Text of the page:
New regulations regarding the prohibition of sexual harassment in the workplace, vacation time, internships, employment of minors, and other issues will soon come into effect. On May 3, the National Assembly adopted the Law “On Amendments and Additions to the Labor Code” in its second reading.
This law proposes changes to 122 out of the 266 articles of the Code. The justification of the document states that the purpose of these large-scale changes is to align certain provisions with the Constitution and international documents. Additionally, it aims to eliminate legislative gaps and contradictions, and introduce new mechanisms to ensure a reasonable balance and protect the interests of both employees and employers.
Prohibiting Violence and Sexual Harassment at the Workplace
A new article is being added to the Labor Code that will define the prohibition of violence and sexual harassment in the workplace. Specifically, Article 3.3 of the Code will state that violence is a threat or an act of violence directed at an employee or another person that causes (or may cause) physical, mental, sexual, or economic harm, or creates a hostile or demeaning environment.
Sexual harassment is any act of a sexual nature that affects a person’s decision-making regarding work or creates a degrading or socially isolating work environment. All manifestations of sexual acts, both physical, verbal, and non-verbal, including sexual offers and touching, are prohibited.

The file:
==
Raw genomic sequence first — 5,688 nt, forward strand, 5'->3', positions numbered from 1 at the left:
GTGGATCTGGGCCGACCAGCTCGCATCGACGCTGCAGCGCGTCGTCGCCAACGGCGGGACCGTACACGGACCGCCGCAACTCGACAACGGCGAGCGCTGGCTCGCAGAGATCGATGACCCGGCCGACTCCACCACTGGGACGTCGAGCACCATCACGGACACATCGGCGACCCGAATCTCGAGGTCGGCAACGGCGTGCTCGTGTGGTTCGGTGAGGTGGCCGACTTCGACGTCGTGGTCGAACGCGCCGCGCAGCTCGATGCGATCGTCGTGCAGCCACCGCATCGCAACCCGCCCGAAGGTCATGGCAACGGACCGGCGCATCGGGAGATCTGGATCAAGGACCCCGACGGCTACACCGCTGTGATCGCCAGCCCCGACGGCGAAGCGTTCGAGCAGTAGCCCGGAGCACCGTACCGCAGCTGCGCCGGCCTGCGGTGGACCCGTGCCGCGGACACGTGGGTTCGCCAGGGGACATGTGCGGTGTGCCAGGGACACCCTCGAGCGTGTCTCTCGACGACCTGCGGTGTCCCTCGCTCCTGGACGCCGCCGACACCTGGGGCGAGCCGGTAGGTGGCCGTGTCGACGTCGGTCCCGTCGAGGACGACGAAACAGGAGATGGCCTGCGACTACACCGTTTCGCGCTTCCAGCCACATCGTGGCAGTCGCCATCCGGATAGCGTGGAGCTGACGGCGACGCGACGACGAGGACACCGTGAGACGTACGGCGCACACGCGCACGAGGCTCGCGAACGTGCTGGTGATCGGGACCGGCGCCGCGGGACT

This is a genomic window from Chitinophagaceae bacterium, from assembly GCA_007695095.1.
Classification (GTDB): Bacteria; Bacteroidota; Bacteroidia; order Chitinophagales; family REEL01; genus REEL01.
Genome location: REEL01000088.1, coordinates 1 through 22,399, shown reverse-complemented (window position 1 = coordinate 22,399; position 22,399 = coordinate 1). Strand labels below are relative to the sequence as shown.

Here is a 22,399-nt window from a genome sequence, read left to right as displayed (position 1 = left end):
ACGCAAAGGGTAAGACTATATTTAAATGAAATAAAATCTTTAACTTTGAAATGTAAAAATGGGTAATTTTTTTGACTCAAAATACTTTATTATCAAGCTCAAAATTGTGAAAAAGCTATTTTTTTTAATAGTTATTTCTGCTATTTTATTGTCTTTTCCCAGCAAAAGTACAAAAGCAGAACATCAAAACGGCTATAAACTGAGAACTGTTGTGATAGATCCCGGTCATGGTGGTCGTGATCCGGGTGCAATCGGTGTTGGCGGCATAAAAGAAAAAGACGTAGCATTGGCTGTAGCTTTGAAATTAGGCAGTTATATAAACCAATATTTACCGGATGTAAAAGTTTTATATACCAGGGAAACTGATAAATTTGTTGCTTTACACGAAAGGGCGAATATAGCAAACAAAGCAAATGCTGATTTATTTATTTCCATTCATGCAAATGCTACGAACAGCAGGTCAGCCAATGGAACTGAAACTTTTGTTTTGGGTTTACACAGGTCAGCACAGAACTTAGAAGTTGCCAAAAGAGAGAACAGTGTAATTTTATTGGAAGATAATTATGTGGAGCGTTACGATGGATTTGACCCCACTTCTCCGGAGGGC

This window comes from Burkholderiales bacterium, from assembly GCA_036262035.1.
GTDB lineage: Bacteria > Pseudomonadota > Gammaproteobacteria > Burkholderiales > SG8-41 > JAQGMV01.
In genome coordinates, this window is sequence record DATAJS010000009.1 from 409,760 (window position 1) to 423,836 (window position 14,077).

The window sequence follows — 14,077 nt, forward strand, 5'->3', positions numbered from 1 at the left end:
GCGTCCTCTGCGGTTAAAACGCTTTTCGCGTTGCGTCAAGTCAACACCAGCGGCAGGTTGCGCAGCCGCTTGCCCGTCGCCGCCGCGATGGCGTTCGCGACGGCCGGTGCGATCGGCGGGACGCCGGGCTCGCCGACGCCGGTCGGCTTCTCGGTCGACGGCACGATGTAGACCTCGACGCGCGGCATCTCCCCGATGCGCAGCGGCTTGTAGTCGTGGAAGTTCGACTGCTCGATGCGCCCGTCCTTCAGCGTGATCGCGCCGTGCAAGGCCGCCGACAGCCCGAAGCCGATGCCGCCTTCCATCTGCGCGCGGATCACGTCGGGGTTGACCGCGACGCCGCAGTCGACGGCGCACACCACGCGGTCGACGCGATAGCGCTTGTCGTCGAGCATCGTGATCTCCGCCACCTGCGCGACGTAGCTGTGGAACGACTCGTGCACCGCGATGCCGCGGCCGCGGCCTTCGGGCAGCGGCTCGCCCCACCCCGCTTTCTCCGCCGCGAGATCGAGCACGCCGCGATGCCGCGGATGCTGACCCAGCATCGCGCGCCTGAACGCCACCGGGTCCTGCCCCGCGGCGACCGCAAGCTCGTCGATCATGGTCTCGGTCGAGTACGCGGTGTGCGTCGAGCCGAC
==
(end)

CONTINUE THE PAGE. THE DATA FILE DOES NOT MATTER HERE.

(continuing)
The prohibition of violence and sexual harassment applies not only to the workplace, but also to all other places where a person performs work duties, including business trips.
The law is aligned with the precepts in the Violence and Harassment Convention adopted by the International Labor Organization in 2019.
Regarding cases of violence and sexual harassment, an amendment to Article 218 allows for penalties to be applied based on internal regulations. These penalties can include reprimands, severe reprimands, and ultimately termination of the contract.
Another amendment made to Article 164 states that employees who have been subjected to violence or sexual harassment in the workplace will be granted an annual leave of their choice, regardless of their length of employment.
“The definition of sexual harassment and violence is well-explained,” says Nvard Piliposyan, a lawyer at the Women’s Resource Center NGO. “This will provide informative guidance, indicating that such behavior exists and is prohibited.” She adds that during one of their studies, employers often claimed they had no means to address or resolve such issues. However, now they will have a legal basis for addressing these problems, enabling them to adopt internal procedures and hold offenders accountable.
However, Piliposyan notes that this is still a preliminary step and only a partial solution to the issue. Currently, there are no appropriate procedures in place to determine how and by whom an official investigation will be conducted in cases of sexual harassment, or how the act will be proven.. For example, organizations with larger teams can adopt an internal charter and appoint a responsible body to investigate such cases while maintaining confidentiality. However, smaller teams, such as those with only a leader and assistant, face challenges in addressing these issues.
According to Piliposyan, sexual harassment issues in international practice are addressed through anti-discrimination legislation. This legislation defines procedures and assigns responsibility for examining relevant cases and making decisions, such as through an ombudsman. Although discrimination is prohibited by separate legal norms in Armenia, there is currently no comprehensive anti-discrimination law in place.